Courtney Taylor said she believes her neighbors have violated the city&8217;s zoning ordinances in several ways.

The ordinances do not mention swimming pools but she believes a pool fits the category of &8220;accessory building,&8221; Taylor said, pointing out that such buildings cannot occupy more than 30 percent of a backyard and must be built 10 feet away from the property line; or three feet away under certain stipulations.

City Attorney Walter Brown said the Cloutiers, through their attorney, Kent Hudson, have agreed to move the pool apron five feet from the property line, following zoning ordinances for &8220;a paved terrace.&8221;

&8220;I think he can build the swimming pool right now and file for variance on (the mesh dome),&8221; Brown said.

The mayor could resolve the issue by granting the permit as chief executive of the city in the absence of a planner or the Cloutiers can apply for a variance to the Zoning Board of Adustment, Brown said.

Mimi Miller, director of preservation for the Historic Natchez Foundation, said city ordinances are written to protect neighborhoods such as the one on South Commerce Street.

&8220;Subdivisions are protected by deed restrictions. You don&8217;t have to worry about anything,&8221; Miller said. &8220;But downtown was constructed long before such things were thought of. That&8217;s why we have ordinances &8212; to give people assurance they are protected when they invest in property in historic areas.&8221;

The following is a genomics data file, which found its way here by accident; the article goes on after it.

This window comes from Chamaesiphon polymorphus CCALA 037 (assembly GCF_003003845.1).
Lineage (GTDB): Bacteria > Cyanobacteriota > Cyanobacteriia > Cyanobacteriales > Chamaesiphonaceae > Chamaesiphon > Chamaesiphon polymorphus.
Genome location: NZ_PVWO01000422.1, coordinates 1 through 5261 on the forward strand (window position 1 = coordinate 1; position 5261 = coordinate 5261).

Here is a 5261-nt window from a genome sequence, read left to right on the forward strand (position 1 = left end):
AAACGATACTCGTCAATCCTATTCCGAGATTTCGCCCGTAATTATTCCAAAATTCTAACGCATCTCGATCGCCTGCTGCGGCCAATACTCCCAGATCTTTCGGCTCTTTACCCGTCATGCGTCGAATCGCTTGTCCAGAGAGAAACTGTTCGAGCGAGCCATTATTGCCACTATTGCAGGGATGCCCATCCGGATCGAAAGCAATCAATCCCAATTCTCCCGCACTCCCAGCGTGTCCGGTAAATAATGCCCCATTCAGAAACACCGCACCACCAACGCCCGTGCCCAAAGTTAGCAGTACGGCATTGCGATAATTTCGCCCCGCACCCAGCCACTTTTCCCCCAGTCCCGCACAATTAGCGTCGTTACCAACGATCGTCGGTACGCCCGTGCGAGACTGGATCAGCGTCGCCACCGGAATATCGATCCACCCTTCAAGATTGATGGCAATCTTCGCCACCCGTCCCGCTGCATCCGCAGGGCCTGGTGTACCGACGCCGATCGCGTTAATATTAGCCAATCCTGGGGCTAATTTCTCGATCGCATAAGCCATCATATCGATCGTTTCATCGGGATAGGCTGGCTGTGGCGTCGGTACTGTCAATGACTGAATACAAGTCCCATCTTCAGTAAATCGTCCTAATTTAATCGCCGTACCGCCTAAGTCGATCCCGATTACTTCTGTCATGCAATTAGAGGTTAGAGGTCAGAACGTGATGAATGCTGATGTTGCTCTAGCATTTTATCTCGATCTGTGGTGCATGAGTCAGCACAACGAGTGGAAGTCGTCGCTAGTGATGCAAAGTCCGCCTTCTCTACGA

Miller said the sad thing is that the dispute arose between good people who are good neighbors.

&8220;The close proximity of these two properties points out the need for ordinances. Good zoning laws and good interpretation of zoning laws make good neighbors.&8221;

Marty Seibert, chairman of the Preservation Commission, said the swimming pool project came to her commission as a request for construction of a pool and an enclosure.

&8220;We approved it as a concept,&8221; Seibert said. She sympathizes with the Taylors, particularly with the cutting down of old trees and shrubs that provided a screen between the two houses.

&8220;But there is nothing that says you have to keep that vegetation. It works as a wonderful shield when the houses are close together like theirs, but we can&8217;t tell someone not to cut vegetation,&8221; Seibert said.

The commissioners also saw a picture of the pool cover. &8220;It&8217;s a dome made of metal rods with a metal or mesh cover over it,&8221; Seibert said. &8220;If you can imagine a biking helmet shape. That&8217;s what it looks like.&8221;

Courtney Taylor said she realizes now that she and her husband should have spoken up. &8220;We received a letter (from the planning office) telling us about the pool,&8221; she said. &8220;I didn&8217;t want to be a bad neighbor and object. That was my first mistake.&8221;

She does not blame her neighbor for what she sees as a project mishandled by the planning office, Taylor said.

&8220;In defense of my neighbor, I don&8217;t think he acted with malice but was just enthusiastic about what he wanted,&8221; she said. &8220;Apparently, the city planner did not take the proper steps before the permit was issued.&8221;

Gardner said he has signed off on the project, and City Attorney Walter Brown wrote an opinion that said a variance for the pool was not needed.

Courtney Taylor said she does not have an attorney to represent her views. &8220;City laws ought to do that,&8221; she said.

&8220;We need someone in the planning position who is better able to come up with solutions for all the parties. A preservation commission and a city planner are essential to the future of our city, especially now.&8221;

The Cloutiers did not want to comment for this article.